Anthropocentrism is a philosophical current that had its origin in the Renaissance, according to which man is the measure of all things and the center of the universe. The word is formed from the Latin expression anthropo, which means ‘man’ and the suffix ism, which means ‘movement’.
This current of thought is also known as anthropocentric humanism and has its direct antecedents in theological humanism of the late Middle Ages, which revalued the human being as a divine creation. With the passage of time, this approach resulted in the assessment of man himself, a transformation that occurred under the influence of the Greco-Latin classics.
Part of the postulates of anthropocentrism are related to historical transformations such as:
- the secularization of knowledge and society;
- the translation of many texts from Latin, Arabic and Greek into vulgar languages;
- the heyday of universities (appeared in the Middle Ages);
- the compression of man as a whole (pleasure, dignity and freedom);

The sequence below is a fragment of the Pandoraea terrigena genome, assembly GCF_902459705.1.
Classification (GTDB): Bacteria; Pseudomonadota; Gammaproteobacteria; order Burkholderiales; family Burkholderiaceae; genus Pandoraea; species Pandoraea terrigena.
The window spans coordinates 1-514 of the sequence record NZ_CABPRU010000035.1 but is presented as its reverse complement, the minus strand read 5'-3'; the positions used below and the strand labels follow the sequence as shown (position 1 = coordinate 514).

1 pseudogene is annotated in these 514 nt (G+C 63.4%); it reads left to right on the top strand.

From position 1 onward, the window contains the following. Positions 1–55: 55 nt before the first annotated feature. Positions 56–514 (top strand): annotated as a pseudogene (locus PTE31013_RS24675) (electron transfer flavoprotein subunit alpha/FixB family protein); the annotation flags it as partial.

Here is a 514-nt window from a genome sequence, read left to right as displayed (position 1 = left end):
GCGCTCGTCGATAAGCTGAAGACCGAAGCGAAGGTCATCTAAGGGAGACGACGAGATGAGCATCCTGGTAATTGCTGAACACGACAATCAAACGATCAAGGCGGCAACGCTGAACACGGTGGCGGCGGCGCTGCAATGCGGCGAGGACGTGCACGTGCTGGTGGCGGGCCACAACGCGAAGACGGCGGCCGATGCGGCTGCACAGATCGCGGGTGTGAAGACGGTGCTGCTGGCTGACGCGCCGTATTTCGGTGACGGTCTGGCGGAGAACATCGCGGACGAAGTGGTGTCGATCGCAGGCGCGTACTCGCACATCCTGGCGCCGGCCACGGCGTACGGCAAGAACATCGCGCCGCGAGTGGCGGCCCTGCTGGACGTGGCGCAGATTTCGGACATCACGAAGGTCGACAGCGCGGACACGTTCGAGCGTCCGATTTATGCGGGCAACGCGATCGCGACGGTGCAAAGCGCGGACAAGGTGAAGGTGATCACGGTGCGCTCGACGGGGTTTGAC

- the revaluation of the human through the study of Classical Antiquity, and
- the emergence of the concept of the autonomy of art.
In the context of anthropocentric philosophy, the ideal of the gentle man was born, characterized by being a model image of the multiple and learned man, who manages different areas of knowledge (liberal arts, sciences, etc.) and which is distinguished by the exhibition of such knowledge.
Anthropocentrism thus becomes a paradigm of thought that allows to open the way for the conformation of modernity or modern era, with all that that implies, especially from the progressive freedom for study and research, which allowed the development of The science.
Among the most representative authors of anthropocentrism we can mention Erasmus of Rotterdam, famous for having written the Praise of Madness , and Michelle de Montaige, a French writer known for creating the essay genre.